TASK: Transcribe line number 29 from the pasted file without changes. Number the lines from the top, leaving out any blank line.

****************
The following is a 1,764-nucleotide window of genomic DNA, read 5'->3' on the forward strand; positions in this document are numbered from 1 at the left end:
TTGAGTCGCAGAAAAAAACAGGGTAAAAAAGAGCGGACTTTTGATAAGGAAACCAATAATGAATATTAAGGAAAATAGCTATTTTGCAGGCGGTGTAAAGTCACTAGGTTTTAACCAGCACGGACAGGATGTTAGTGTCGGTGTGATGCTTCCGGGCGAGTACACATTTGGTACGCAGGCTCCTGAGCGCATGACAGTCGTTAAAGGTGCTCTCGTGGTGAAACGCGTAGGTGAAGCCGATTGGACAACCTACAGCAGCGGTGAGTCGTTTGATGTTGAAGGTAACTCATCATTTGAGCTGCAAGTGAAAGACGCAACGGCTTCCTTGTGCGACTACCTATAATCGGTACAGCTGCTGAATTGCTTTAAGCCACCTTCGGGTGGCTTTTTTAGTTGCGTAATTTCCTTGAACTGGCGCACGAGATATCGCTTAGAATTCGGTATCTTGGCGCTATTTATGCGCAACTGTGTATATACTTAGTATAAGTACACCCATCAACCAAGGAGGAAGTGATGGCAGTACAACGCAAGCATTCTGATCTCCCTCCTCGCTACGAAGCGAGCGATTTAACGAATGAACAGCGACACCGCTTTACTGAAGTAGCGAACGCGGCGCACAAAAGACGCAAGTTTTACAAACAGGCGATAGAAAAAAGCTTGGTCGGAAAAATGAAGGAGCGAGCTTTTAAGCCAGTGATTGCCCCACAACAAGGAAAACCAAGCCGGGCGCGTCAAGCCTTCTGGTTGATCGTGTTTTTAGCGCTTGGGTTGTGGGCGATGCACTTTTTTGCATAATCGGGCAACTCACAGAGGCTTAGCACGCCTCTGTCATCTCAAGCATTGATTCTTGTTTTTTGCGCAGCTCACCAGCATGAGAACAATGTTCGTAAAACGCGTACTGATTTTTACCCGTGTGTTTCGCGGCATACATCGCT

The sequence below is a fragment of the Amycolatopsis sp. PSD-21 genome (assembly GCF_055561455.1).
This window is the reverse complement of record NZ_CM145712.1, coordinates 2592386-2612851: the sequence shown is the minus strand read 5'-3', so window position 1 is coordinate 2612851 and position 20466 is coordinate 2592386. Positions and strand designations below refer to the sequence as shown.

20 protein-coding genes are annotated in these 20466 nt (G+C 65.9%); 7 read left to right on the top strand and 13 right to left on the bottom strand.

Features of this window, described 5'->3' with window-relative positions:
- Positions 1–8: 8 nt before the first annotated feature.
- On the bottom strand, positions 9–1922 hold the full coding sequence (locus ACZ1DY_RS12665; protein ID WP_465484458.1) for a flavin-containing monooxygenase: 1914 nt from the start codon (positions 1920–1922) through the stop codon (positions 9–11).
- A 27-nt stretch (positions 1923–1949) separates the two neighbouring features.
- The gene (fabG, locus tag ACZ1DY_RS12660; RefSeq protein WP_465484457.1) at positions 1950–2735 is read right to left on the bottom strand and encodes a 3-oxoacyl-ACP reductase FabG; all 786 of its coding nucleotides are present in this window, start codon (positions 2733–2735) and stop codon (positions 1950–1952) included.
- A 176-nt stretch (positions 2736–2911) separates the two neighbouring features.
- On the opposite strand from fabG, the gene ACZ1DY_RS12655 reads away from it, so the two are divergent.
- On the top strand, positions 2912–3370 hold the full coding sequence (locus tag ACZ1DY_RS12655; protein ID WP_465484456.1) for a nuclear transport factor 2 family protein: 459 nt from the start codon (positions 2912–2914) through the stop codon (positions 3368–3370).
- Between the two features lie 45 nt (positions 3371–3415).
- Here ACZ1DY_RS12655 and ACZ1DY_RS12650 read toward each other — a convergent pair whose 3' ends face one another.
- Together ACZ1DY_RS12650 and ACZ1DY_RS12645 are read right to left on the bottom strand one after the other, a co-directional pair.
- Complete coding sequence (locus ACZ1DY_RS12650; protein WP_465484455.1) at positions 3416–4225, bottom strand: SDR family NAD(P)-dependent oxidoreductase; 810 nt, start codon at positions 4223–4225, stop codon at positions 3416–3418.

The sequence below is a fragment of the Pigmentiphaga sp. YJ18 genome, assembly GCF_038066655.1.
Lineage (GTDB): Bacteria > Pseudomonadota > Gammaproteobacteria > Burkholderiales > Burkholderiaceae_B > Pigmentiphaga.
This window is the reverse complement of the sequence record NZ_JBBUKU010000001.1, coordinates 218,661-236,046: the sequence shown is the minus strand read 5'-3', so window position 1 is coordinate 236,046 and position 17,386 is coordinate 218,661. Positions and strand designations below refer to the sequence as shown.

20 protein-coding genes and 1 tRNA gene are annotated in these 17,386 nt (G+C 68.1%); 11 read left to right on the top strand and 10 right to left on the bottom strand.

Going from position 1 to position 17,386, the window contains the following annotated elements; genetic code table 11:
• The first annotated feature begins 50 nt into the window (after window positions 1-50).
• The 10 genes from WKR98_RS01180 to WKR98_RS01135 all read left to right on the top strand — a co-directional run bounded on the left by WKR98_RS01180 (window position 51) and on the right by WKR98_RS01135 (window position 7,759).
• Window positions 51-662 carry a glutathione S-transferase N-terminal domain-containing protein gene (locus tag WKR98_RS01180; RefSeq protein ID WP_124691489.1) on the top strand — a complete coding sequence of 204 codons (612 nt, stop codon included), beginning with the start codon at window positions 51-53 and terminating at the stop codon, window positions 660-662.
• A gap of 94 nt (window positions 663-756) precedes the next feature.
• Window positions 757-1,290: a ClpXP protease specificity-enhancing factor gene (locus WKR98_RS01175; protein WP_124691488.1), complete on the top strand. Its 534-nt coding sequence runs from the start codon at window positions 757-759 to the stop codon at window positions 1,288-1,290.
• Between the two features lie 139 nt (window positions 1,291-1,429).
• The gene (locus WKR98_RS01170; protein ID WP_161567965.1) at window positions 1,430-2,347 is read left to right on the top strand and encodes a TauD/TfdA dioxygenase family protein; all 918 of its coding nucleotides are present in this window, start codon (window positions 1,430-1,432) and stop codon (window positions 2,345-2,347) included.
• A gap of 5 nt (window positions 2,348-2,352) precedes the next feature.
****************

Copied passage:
• The gene (locus WKR98_RS01170; protein ID WP_161567965.1) at window positions 1,430-2,347 is read left to right on the top strand and encodes a TauD/TfdA dioxygenase family protein; all 918 of its coding nucleotides are present in this window, start codon (window positions 1,430-1,432) and stop codon (window positions 2,345-2,347) included.